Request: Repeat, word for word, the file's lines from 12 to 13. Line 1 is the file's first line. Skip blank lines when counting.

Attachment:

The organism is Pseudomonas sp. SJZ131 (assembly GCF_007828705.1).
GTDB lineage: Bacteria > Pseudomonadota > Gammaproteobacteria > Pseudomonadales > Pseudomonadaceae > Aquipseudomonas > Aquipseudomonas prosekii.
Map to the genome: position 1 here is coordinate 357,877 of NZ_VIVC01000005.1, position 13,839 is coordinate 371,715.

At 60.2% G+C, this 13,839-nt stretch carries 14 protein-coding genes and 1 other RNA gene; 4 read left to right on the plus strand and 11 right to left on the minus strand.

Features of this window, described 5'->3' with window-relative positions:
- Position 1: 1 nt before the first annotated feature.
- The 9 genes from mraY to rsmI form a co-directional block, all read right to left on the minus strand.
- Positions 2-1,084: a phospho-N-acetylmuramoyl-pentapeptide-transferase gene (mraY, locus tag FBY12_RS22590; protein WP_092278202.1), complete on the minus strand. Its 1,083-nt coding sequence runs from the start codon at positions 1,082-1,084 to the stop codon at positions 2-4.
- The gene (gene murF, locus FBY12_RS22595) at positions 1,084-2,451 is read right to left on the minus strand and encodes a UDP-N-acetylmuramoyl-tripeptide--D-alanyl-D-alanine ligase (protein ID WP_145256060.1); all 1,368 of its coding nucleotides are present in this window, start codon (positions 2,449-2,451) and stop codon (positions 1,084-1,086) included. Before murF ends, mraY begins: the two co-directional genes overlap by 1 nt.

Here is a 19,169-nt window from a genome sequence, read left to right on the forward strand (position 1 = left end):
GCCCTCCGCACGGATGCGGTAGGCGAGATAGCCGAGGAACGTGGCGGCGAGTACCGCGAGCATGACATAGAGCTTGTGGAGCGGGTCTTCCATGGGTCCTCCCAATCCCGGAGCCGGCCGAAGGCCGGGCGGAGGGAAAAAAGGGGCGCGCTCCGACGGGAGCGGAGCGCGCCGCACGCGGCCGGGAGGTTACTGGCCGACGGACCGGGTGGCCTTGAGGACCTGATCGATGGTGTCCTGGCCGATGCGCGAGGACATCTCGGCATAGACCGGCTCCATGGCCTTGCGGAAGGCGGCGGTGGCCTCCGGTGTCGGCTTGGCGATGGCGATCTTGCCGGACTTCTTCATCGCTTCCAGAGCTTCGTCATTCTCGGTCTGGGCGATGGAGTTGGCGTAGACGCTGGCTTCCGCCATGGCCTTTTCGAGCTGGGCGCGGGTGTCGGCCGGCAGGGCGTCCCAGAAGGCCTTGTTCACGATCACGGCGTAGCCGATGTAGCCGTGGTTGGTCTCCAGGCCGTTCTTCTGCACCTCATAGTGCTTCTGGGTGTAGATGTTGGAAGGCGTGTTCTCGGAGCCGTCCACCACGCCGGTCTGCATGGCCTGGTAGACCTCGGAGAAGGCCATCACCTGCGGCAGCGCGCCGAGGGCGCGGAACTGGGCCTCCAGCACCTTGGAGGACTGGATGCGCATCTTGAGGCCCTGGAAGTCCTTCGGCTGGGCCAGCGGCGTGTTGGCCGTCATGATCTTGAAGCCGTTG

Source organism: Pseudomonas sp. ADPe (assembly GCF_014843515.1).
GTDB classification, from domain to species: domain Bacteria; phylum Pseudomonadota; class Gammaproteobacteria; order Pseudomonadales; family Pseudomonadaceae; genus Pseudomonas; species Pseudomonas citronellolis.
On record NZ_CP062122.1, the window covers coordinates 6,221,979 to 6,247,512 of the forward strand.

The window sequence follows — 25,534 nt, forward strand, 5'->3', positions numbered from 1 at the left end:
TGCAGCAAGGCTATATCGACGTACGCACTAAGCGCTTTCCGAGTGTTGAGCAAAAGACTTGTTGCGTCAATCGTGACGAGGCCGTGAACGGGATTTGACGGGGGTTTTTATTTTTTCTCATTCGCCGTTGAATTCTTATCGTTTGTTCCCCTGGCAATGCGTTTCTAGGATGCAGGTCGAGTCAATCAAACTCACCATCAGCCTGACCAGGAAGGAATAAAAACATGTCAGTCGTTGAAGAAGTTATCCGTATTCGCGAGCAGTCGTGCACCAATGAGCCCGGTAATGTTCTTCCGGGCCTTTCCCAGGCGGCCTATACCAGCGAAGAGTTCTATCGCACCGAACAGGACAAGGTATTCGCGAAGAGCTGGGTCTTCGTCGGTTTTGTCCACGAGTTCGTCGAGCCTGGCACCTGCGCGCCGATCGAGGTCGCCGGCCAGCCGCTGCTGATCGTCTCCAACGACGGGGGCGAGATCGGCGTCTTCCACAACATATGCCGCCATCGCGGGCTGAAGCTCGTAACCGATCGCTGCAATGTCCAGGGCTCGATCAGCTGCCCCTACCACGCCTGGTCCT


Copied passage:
Source organism: Pseudomonas sp. ADPe (assembly GCF_014843515.1).
GTDB classification, from domain to species: domain Bacteria; phylum Pseudomonadota; class Gammaproteobacteria; order Pseudomonadales; family Pseudomonadaceae; genus Pseudomonas; species Pseudomonas citronellolis.